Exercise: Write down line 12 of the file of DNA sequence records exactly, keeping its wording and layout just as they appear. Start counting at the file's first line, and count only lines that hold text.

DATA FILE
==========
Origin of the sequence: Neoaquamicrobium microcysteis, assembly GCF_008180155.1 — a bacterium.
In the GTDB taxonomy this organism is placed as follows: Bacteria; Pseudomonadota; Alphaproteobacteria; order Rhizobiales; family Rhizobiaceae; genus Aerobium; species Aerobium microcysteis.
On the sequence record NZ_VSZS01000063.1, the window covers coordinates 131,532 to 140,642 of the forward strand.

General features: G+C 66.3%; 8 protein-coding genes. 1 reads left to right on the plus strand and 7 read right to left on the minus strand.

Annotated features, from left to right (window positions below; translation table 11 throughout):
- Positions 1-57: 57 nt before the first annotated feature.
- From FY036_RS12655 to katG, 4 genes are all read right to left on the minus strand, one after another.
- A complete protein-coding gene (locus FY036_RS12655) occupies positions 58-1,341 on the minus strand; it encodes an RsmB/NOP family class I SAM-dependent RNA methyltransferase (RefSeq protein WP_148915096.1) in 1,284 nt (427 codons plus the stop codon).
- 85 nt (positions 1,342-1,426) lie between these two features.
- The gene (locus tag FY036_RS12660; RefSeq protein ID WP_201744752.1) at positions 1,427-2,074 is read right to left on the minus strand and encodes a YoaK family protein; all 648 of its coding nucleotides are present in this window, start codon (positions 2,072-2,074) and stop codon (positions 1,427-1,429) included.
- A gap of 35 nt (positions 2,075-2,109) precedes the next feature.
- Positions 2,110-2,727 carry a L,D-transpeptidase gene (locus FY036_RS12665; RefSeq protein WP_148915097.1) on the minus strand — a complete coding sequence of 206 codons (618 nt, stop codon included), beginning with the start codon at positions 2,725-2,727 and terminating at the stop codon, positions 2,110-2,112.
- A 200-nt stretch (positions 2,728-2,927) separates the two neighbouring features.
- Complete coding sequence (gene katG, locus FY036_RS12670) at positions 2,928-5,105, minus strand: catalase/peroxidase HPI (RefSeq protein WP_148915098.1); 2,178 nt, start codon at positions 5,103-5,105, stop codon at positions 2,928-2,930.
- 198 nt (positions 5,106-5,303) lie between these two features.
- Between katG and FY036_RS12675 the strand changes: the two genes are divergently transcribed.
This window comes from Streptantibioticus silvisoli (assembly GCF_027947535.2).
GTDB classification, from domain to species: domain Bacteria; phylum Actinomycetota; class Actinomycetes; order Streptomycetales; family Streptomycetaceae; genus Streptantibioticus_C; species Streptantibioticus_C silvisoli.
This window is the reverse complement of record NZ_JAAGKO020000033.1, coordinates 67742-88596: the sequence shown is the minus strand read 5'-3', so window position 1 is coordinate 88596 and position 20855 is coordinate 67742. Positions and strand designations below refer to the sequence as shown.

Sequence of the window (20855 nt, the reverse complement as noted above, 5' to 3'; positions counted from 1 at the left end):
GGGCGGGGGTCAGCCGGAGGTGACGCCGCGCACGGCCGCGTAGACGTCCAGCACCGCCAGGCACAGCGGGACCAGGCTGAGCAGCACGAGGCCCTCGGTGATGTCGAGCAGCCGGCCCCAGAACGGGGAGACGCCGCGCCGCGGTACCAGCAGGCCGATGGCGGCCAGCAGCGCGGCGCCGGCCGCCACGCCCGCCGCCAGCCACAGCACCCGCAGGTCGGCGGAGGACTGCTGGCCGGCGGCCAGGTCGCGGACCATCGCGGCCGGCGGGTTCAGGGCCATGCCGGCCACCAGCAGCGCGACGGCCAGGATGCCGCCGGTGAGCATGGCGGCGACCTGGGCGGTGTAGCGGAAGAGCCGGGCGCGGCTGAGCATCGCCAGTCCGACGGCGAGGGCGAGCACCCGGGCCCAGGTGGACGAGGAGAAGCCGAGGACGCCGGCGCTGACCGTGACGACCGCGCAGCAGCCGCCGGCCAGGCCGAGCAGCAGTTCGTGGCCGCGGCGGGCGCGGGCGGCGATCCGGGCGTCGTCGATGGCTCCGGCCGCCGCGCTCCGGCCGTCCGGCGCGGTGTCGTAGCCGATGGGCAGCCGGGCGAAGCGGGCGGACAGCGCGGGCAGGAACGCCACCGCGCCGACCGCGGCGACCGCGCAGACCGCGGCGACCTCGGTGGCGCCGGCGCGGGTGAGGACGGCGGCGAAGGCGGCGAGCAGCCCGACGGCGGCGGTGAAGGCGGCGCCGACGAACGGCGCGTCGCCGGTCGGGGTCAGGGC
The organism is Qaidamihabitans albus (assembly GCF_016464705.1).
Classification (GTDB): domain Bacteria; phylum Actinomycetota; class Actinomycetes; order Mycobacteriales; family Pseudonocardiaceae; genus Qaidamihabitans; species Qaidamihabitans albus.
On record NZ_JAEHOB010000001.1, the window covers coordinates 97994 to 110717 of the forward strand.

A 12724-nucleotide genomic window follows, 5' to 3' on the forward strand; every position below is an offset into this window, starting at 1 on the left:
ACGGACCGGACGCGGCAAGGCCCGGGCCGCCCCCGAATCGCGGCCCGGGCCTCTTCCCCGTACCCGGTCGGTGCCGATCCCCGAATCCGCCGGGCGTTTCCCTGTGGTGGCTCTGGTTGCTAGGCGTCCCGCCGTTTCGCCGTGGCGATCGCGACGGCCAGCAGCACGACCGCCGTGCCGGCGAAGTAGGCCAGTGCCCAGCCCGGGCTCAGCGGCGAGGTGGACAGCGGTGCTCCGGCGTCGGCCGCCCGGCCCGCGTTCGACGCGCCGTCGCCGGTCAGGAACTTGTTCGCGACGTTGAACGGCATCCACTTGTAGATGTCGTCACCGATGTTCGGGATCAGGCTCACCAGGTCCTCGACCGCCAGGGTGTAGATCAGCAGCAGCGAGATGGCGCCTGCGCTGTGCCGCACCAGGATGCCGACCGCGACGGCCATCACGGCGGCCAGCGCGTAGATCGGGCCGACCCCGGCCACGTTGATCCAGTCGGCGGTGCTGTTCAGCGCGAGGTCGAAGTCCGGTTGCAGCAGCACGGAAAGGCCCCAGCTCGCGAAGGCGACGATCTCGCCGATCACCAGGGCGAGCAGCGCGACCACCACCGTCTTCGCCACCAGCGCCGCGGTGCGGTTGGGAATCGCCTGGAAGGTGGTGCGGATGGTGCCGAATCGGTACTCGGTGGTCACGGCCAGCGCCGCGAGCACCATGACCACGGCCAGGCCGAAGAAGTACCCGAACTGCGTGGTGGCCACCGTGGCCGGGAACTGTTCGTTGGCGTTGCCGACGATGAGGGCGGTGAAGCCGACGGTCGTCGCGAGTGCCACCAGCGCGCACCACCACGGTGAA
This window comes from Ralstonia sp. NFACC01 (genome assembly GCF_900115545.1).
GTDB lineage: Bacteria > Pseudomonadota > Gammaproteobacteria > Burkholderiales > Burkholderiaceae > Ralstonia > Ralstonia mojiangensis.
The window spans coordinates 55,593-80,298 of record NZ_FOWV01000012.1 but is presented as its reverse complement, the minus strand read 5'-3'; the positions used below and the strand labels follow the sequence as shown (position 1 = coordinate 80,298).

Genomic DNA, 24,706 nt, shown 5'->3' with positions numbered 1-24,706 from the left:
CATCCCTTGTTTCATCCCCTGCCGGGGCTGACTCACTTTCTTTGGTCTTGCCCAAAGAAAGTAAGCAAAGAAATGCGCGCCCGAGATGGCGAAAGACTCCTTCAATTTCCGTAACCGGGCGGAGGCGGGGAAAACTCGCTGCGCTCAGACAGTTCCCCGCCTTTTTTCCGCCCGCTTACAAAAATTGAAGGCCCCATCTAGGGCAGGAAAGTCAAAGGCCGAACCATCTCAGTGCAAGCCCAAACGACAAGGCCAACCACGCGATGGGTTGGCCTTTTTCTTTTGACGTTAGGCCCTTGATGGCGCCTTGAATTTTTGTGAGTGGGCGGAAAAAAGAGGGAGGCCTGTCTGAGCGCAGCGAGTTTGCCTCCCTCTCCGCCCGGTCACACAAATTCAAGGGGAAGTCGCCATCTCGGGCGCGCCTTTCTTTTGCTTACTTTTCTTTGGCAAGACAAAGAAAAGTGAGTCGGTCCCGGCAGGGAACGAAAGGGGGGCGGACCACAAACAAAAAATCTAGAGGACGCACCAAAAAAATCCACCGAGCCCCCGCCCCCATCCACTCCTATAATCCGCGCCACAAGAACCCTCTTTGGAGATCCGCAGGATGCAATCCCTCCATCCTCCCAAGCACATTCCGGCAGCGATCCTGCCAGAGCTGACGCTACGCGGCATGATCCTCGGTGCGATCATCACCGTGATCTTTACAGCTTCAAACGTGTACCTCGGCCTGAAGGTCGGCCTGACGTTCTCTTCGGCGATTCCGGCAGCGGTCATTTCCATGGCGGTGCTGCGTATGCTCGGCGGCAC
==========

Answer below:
- Positions 2,110-2,727 carry a L,D-transpeptidase gene (locus FY036_RS12665; RefSeq protein WP_148915097.1) on the minus strand — a complete coding sequence of 206 codons (618 nt, stop codon included), beginning with the start codon at positions 2,725-2,727 and terminating at the stop codon, positions 2,110-2,112.